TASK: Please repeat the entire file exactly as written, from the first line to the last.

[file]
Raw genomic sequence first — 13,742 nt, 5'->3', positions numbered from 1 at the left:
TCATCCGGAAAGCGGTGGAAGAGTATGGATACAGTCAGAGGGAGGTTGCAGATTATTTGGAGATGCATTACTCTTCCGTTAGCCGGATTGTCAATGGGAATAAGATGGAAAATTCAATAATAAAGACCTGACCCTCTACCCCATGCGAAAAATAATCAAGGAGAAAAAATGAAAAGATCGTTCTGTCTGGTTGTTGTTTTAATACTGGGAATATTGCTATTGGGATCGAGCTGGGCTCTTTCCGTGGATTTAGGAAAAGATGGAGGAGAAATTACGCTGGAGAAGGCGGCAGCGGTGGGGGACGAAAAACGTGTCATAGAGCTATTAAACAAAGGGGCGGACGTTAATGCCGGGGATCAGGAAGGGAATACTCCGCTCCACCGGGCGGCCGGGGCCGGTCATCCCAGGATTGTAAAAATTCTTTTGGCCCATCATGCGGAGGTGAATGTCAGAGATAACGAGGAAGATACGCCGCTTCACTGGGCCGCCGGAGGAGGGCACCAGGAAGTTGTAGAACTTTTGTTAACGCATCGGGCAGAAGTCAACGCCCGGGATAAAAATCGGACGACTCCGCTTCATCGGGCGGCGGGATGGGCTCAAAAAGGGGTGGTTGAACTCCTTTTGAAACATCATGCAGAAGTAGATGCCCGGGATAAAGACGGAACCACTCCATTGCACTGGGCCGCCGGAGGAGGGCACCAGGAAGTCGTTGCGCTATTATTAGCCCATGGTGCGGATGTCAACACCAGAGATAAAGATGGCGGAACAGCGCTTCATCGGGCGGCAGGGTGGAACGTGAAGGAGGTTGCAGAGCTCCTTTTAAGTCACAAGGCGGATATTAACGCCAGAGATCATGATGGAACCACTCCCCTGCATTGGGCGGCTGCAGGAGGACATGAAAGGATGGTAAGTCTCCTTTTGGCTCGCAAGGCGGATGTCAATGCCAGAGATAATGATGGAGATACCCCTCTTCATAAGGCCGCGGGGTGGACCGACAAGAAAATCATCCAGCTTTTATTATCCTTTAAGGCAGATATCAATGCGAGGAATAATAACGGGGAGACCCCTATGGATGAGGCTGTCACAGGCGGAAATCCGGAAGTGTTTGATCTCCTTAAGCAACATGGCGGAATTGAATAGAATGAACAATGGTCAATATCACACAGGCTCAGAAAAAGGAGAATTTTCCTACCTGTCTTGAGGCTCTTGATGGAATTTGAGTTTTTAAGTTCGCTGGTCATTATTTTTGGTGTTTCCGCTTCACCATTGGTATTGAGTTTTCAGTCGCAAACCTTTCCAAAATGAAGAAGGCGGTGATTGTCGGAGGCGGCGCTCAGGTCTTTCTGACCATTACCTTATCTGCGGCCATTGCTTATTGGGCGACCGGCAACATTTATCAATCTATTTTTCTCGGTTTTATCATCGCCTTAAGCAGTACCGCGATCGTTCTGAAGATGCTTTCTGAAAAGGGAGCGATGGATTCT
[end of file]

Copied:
Raw genomic sequence first — 13,742 nt, 5'->3', positions numbered from 1 at the left:
TCATCCGGAAAGCGGTGGAAGAGTATGGATACAGTCAGAGGGAGGTTGCAGATTATTTGGAGATGCATTACTCTTCCGTTAGCCGGATTGTCAATGGGAATAAGATGGAAAATTCAATAATAAAGACCTGACCCTCTACCCCATGCGAAAAATAATCAAGGAGAAAAAATGAAAAGATCGTTCTGTCTGGTTGTTGTTTTAATACTGGGAATATTGCTATTGGGATCGAGCTGGGCTCTTTCCGTGGATTTAGGAAAAGATGGAGGAGAAATTACGCTGGAGAAGGCGGCAGCGGTGGGGGACGAAAAACGTGTCATAGAGCTATTAAACAAAGGGGCGGACGTTAATGCCGGGGATCAGGAAGGGAATACTCCGCTCCACCGGGCGGCCGGGGCCGGTCATCCCAGGATTGTAAAAATTCTTTTGGCCCATCATGCGGAGGTGAATGTCAGAGATAACGAGGAAGATACGCCGCTTCACTGGGCCGCCGGAGGAGGGCACCAGGAAGTTGTAGAACTTTTGTTAACGCATCGGGCAGAAGTCAACGCCCGGGATAAAAATCGGACGACTCCGCTTCATCGGGCGGCGGGATGGGCTCAAAAAGGGGTGGTTGAACTCCTTTTGAAACATCATGCAGAAGTAGATGCCCGGGATAAAGACGGAACCACTCCATTGCACTGGGCCGCCGGAGGAGGGCACCAGGAAGTCGTTGCGCTATTATTAGCCCATGGTGCGGATGTCAACACCAGAGATAAAGATGGCGGAACAGCGCTTCATCGGGCGGCAGGGTGGAACGTGAAGGAGGTTGCAGAGCTCCTTTTAAGTCACAAGGCGGATATTAACGCCAGAGATCATGATGGAACCACTCCCCTGCATTGGGCGGCTGCAGGAGGACATGAAAGGATGGTAAGTCTCCTTTTGGCTCGCAAGGCGGATGTCAATGCCAGAGATAATGATGGAGATACCCCTCTTCATAAGGCCGCGGGGTGGACCGACAAGAAAATCATCCAGCTTTTATTATCCTTTAAGGCAGATATCAATGCGAGGAATAATAACGGGGAGACCCCTATGGATGAGGCTGTCACAGGCGGAAATCCGGAAGTGTTTGATCTCCTTAAGCAACATGGCGGAATTGAATAGAATGAACAATGGTCAATATCACACAGGCTCAGAAAAAGGAGAATTTTCCTACCTGTCTTGAGGCTCTTGATGGAATTTGAGTTTTTAAGTTCGCTGGTCATTATTTTTGGTGTTTCCGCTTCACCATTGGTATTGAGTTTTCAGTCGCAAACCTTTCCAAAATGAAGAAGGCGGTGATTGTCGGAGGCGGCGCTCAGGTCTTTCTGACCATTACCTTATCTGCGGCCATTGCTTATTGGGCGACCGGCAACATTTATCAATCTATTTTTCTCGGTTTTATCATCGCCTTAAGCAGTACCGCGATCGTTCTGAAGATGCTTTCTGAAAAGGGAGCGATGGATTCT